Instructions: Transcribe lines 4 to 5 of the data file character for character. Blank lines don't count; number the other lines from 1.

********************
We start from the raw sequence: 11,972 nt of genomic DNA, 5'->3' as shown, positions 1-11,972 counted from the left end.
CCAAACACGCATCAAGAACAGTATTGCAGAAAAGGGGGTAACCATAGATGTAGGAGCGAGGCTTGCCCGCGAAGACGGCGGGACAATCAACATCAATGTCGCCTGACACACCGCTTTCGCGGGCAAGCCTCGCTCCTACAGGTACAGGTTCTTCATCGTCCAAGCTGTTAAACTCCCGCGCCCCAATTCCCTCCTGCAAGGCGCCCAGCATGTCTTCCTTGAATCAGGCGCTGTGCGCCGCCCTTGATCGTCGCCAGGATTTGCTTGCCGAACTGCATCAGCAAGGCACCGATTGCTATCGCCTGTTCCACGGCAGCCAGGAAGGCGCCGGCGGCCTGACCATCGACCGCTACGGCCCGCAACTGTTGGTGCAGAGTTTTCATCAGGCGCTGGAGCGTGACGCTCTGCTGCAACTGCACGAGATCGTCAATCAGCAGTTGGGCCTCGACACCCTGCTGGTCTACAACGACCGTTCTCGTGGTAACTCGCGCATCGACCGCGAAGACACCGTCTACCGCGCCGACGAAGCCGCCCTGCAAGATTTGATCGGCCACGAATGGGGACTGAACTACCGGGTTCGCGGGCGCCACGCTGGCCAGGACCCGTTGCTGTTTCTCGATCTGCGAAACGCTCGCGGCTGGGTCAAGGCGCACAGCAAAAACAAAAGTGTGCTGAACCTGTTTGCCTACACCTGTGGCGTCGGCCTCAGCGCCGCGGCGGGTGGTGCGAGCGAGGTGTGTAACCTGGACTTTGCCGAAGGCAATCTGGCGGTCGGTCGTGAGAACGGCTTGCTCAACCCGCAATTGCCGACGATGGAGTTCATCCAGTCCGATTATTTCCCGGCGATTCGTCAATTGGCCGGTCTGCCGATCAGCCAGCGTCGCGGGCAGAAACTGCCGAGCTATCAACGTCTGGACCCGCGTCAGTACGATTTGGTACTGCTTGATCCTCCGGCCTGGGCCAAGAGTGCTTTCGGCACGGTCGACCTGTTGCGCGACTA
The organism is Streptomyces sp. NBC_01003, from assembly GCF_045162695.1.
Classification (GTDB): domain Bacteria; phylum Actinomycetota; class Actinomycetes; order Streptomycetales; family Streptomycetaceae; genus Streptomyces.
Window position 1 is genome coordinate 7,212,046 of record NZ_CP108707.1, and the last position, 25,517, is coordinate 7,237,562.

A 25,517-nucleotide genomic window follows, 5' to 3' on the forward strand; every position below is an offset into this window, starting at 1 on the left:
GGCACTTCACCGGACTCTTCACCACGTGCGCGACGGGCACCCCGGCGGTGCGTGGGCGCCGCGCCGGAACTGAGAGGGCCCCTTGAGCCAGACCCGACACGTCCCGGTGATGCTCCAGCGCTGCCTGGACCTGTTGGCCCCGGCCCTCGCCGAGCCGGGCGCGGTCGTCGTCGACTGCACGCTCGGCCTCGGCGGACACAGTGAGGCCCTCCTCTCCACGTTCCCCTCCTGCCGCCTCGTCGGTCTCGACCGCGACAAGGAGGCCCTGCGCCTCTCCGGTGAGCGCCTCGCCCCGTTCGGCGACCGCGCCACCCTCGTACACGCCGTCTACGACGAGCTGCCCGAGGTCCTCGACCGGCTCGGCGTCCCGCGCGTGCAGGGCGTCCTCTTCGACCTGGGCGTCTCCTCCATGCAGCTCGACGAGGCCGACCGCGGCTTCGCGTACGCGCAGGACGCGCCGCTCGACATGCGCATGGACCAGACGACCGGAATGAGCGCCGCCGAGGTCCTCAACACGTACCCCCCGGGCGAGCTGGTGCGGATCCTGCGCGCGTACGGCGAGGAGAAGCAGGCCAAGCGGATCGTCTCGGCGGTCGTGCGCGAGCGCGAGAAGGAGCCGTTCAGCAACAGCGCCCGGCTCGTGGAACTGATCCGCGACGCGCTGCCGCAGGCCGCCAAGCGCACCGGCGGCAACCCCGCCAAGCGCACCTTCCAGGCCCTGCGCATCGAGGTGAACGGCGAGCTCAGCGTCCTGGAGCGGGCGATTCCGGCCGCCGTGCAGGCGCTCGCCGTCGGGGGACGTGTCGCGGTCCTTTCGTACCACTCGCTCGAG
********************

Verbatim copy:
Classification (GTDB): domain Bacteria; phylum Actinomycetota; class Actinomycetes; order Streptomycetales; family Streptomycetaceae; genus Streptomyces.
Window position 1 is genome coordinate 7,212,046 of record NZ_CP108707.1, and the last position, 25,517, is coordinate 7,237,562.